Mayor Walsh, Curt Schilling Call for Ban on Smokeless Tobacco at Ballparks

Boston would follow San Francisco's lead. (If only its baseball team could do the same.)

Fenway photo uploaded by Robert Linsdell on flickr

Fenway Photo by Robert Linsdell on Flickr/Creative Commons

Mayor Marty Walsh wants to rid the city’s ballfields, big and small, of smokeless tobacco.

Walsh announced Wednesday his proposal for banning snuff and chewing tobacco from Fenway Park and Boston’s other professional and amateur venues alongside Red Sox great Curt Schilling and public health officials at a podium situated on home plate at South Boston’s Moakley Field.

Walsh said he will file an ordinance with the City Council next Monday. If successful, the measure would go into effect April 1, 2016, making Boston the second major city to ban smokeless tobacco from its ballparks after San Francisco, which did so in May.

“Our baseball parks are places for creating healthy futures, and this ordinance is about doing the right thing as a community for our young people,” Walsh said in a statement. “The consequences of smokeless tobacco are real, and we must do all that we can to set an example.”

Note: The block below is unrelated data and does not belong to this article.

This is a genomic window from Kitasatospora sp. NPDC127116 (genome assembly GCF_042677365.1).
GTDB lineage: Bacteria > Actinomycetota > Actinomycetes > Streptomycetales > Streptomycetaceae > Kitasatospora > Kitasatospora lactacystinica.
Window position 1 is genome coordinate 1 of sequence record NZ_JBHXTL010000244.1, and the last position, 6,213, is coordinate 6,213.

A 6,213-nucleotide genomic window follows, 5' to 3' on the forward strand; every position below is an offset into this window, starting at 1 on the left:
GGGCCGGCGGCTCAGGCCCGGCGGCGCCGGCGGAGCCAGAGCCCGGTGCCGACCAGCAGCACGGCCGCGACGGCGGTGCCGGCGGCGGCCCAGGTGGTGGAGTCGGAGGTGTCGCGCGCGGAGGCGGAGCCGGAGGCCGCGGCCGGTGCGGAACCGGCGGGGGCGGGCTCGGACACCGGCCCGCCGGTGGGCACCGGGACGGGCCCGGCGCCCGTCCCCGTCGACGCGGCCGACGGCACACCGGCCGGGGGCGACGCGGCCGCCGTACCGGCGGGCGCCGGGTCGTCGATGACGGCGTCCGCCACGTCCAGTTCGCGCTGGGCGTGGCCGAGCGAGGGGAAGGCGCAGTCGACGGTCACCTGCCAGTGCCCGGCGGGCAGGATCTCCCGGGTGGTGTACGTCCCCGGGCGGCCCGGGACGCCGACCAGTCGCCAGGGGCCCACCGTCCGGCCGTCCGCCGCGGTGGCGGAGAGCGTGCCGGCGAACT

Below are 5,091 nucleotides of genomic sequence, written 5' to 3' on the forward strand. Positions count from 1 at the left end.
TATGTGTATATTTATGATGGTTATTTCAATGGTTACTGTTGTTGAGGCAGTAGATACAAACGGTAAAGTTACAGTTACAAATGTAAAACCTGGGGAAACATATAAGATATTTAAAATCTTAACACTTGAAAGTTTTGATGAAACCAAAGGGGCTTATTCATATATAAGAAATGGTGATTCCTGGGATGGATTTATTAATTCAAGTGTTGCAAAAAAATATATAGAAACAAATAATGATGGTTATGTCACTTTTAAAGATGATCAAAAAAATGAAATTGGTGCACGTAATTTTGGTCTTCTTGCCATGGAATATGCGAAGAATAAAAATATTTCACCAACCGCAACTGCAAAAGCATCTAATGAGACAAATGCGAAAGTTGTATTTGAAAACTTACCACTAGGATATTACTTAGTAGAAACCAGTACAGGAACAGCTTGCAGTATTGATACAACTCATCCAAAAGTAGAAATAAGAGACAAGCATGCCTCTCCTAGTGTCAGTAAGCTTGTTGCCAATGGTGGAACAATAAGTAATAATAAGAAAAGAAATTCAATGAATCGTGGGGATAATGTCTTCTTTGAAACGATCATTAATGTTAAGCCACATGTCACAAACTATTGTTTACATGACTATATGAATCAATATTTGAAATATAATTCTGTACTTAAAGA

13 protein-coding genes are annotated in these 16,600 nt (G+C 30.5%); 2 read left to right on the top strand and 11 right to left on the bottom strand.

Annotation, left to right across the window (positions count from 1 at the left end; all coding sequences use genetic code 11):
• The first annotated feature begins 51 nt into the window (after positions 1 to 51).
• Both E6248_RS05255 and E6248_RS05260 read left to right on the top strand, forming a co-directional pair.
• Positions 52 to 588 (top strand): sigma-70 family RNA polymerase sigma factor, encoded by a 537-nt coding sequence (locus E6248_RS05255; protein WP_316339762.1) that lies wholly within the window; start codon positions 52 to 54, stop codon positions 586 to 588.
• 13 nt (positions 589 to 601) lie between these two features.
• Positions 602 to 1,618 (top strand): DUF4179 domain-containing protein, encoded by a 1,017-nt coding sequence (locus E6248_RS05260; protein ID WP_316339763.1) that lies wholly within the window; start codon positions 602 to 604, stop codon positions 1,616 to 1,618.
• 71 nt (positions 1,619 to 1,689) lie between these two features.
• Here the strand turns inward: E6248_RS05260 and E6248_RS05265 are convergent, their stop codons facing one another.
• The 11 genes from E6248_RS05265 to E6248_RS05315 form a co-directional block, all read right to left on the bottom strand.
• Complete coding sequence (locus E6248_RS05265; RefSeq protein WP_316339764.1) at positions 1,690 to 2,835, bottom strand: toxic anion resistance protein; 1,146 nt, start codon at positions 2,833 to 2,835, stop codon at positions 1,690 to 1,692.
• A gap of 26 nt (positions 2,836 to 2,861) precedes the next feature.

The ordinance would cover professional, collegiate, high school or organized amateur sporting events, banning “cut, ground, powdered, or leaf tobacco and is intended to be placed in the oral or nasal cavity.” Violators would be subject to a $250 fine.

Schilling, who was diagnosed and treated for mouth cancer, blames chewing tobacco. “You will brush your teeth and your mouth will bleed,” he wrote in a letter to his 16-year-old self on Derek Jeter’s Players Tribune. “Not light blood from your gums, but darker blood from deeper inside your mouth. That’s the chew destroying your tissue. You will get message after message, but your addiction will always win, until it wins the biggest battle.”